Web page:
Milestone for Challenger search and rescue jets

This week marks a year since the first dedicated Challenger 604 search and rescue jet entered into service with the Australian Maritime Safety Authority (AMSA).

Parachuting communication equipment to an injured motorcyclist on the remote Gunbarrel Highway and locating two sailors adrift on a disabled yacht in wild weather 400 kilometres off Sydney are just a few highlights from a busy first year in service.

The Challengers have flown more than 120 search and rescue missions and travelled thousands of kilometres to assist people in distress since the first jet entered service on 16 December 2016, followed by three more jets which progressively replaced AMSA’s five Dornier 328 turboprops.

A significant investment in the safety of Australians, AMSA Chief Executive Officer Mick Kinley said the Challengers were already paying dividends for the community. “270 people have been rescued and of those, 49 lives in imminent danger have been saved in the past year,” Mr Kinley said.

With a range of more than 5,700 kilometres, an endurance of eight hours in the air and a top speed of 900 kilometres per hour, the jets can reach almost every corner of Australia’s 53 million square kilometre search and rescue region in just a few short hours.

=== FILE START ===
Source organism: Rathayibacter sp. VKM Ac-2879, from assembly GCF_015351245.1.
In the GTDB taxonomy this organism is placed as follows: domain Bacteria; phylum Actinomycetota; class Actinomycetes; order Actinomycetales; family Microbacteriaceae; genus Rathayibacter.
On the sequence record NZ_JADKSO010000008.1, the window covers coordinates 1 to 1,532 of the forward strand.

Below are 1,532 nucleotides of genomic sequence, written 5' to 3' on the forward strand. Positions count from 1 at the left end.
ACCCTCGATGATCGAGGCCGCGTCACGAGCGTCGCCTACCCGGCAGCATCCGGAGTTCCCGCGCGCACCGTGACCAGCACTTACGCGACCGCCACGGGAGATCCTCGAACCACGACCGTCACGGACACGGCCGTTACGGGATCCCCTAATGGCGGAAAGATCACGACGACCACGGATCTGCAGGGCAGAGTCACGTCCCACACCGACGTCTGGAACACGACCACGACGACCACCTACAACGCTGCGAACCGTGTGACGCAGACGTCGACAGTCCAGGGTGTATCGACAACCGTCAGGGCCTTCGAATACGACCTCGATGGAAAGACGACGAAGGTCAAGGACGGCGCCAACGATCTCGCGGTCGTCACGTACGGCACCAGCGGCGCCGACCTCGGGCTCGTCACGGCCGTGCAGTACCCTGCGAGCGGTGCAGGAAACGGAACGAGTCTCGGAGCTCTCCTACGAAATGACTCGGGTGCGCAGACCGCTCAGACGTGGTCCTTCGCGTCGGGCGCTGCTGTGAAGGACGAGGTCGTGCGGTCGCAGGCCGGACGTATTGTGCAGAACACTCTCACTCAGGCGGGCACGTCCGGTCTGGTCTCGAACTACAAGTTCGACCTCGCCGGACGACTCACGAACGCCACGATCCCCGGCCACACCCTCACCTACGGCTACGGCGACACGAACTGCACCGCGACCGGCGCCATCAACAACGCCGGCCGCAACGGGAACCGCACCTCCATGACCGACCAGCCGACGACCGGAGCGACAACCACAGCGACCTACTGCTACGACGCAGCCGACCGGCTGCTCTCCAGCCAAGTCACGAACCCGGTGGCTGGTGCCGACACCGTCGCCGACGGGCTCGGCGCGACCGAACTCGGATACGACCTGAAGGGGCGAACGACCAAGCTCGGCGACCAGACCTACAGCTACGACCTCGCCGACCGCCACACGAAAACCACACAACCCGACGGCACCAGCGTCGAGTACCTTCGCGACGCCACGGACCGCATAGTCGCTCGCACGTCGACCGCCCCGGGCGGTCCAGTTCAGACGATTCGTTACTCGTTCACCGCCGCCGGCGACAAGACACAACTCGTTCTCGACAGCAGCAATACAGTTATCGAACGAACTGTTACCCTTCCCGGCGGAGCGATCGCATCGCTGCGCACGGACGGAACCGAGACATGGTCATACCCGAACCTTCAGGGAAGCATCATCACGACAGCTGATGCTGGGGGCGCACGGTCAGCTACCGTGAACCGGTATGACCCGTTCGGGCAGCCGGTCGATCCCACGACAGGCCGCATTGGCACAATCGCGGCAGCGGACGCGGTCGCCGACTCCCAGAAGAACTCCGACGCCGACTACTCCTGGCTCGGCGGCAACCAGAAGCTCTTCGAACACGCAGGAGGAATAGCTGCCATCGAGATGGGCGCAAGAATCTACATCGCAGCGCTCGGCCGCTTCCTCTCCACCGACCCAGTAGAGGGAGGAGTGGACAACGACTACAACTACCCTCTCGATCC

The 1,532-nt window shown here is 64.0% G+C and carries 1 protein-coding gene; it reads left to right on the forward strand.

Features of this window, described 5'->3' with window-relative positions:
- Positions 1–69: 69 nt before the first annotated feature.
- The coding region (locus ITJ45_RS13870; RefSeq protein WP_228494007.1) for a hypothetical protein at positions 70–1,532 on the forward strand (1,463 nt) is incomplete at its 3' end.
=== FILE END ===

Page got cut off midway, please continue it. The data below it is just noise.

The Challengers are fitted with a suite of technology including infra-red and electro-optical cameras, and visual anomaly detection systems which complement visual searching of the crew and enhance the fleet’s overall search and rescue capability.

Impressive satellite broadband communications allow real‑time collaboration with AMSA’s search and rescue officers in the Joint Rescue Coordination Centre in Canberra.

In addition to delivering life-saving equipment and supplies to people in distress, the Challengers also provide support to other search and rescue crews, both maritime and aviation, who render assistance on scene. “The Challengers are the first responders of search and rescue in Australia,” Mr Kinley said.

“The iconic orange stripes of the jets are often the first sign to people in distress that help is here.”